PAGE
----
BUFFALO, N.Y. — Local musicians will speak highly on Buffalo bass player Jerry Livingston. His skill is something that has left many in awe.
However, his humble spirit is even more attractive.
Less than six months ago, Livingston was diagnosed with pancreatic cancer. It was his wife, Diane, who noticed a change in his eyes, which forced him to see a doctor.
"She saw in my eyes that I was jaundice, everything was yellow," he said.
The cancer was detected early. Livingston has already undergone chemotherapy, and now he's preparing for a big surgery on April 14. It's called a Whipple procedure. According to the Mayo Clinic, it can be life-saving.
Livingston tells his story because, in his words, "If it is going to help somebody, I'll be more than proud and have courage to step up," and he said that also applies to how he will perform when he fully recovers.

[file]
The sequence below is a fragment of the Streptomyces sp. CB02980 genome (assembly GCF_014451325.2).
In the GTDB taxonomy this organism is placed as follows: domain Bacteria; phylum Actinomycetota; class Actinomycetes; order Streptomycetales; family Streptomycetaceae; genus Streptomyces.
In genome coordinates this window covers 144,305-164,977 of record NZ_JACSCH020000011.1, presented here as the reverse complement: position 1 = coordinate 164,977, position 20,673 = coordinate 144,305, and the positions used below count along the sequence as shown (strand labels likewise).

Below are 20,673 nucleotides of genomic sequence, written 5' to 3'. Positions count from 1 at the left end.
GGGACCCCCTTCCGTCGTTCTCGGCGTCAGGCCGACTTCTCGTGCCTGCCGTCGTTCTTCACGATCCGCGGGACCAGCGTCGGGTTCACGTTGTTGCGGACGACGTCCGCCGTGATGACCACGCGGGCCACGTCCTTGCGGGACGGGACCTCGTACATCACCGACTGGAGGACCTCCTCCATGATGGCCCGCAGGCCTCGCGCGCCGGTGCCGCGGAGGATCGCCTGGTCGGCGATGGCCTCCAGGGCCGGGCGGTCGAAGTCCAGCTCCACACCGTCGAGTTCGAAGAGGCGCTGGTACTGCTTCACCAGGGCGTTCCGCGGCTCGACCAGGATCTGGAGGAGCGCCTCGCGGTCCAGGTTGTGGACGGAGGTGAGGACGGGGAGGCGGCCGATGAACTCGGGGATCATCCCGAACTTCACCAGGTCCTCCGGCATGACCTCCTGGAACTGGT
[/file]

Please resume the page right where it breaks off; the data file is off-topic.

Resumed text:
He played and toured with Rick James. His bass playing crosses genres.
Robby Takac of the Goo Goo Dolls told Channel 2's Claudine Ewing that Livingston has "always been one of the most gracious, and I don't need to mention talented people. He's been an inspiration to all of us."
Livingston had to fight tears when reflecting on the support he has received so far from fellow musicians and the community.
"This is kind of overwhelming right now. God requires our best, and that's what I try to do in life, my best," he said.
Livingston taught music at Villa Maria College.
Years ago he taught at a small music school in Kenmore, where one of his students, Meaghann Clark, said he had a major impact on her life.
"Having him in my life then, and having the guitar lessons, and having that escape of my bass was so fundamental to my personal growth, and to how I got to where I am today. And as a P.A. working in medicine, Jerry is totally a part of that," Clark said.
She now lives in Houston and works as physician's assistant.
Stay tuned for a full feature on Jerry Livingston, a member of the Buffalo Music Hall of Fame on commUNITY in late April.